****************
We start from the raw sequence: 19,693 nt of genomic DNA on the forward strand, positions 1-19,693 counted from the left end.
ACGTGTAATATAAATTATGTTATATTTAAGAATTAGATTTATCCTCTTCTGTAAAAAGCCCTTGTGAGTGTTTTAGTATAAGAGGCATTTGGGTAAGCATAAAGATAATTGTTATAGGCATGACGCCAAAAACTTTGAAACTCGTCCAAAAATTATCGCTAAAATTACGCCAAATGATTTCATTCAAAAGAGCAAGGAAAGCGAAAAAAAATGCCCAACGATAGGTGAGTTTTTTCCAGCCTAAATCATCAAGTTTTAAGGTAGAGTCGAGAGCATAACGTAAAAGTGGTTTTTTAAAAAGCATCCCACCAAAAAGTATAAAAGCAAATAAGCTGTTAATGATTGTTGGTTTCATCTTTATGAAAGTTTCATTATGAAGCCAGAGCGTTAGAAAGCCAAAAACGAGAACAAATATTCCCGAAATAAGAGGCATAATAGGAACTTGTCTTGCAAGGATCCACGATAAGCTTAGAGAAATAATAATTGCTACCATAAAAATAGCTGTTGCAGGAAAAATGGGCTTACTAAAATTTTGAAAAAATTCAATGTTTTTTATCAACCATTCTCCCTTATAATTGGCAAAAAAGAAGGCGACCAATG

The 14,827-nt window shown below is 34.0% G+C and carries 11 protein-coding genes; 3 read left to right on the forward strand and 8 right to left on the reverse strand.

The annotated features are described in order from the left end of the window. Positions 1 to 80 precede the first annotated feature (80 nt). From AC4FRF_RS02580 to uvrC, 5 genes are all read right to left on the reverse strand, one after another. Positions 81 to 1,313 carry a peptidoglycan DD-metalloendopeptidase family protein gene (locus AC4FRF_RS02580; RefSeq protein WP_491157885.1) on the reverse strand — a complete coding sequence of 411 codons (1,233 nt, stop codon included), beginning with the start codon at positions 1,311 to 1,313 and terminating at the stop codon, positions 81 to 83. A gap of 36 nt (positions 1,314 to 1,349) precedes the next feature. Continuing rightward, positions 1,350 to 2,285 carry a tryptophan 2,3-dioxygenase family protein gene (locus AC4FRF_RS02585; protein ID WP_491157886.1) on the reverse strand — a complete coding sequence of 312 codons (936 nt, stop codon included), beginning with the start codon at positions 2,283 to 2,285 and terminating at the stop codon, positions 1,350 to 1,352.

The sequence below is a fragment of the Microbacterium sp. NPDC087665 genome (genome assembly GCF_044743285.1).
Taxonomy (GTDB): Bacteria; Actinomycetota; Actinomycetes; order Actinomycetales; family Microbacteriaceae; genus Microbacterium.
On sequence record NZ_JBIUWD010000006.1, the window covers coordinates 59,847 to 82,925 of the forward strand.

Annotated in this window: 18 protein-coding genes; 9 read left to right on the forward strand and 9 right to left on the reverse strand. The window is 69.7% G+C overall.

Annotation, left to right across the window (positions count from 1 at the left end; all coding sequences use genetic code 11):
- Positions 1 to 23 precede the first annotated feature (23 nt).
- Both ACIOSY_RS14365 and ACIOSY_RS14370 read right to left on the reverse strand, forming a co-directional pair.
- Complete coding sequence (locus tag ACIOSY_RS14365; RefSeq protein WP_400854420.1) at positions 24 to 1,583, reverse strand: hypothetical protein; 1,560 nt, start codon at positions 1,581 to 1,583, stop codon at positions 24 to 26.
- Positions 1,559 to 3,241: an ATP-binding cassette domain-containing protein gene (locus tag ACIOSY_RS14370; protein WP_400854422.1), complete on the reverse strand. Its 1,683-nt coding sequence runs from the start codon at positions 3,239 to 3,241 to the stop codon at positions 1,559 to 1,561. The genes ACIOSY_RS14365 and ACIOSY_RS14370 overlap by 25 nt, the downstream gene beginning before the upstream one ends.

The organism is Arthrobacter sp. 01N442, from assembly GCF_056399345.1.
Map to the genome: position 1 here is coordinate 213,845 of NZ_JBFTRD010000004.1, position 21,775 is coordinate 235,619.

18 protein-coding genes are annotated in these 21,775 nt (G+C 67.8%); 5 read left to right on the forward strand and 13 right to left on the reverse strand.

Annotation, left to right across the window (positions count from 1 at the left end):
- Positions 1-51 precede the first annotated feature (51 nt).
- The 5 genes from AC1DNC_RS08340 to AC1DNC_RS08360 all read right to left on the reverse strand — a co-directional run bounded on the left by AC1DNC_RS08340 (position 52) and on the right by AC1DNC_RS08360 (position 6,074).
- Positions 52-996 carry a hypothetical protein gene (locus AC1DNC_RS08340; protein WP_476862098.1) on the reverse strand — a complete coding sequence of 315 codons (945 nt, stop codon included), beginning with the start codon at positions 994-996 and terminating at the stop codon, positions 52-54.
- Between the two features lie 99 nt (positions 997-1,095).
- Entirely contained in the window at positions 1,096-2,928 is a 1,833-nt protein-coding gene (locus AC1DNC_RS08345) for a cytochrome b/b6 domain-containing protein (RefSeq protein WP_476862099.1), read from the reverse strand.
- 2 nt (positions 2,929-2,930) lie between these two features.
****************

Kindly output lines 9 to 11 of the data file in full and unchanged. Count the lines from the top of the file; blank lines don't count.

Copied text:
Annotation, left to right across the window (positions count from 1 at the left end; all coding sequences use genetic code 11):
- Positions 1 to 23 precede the first annotated feature (23 nt).
- Both ACIOSY_RS14365 and ACIOSY_RS14370 read right to left on the reverse strand, forming a co-directional pair.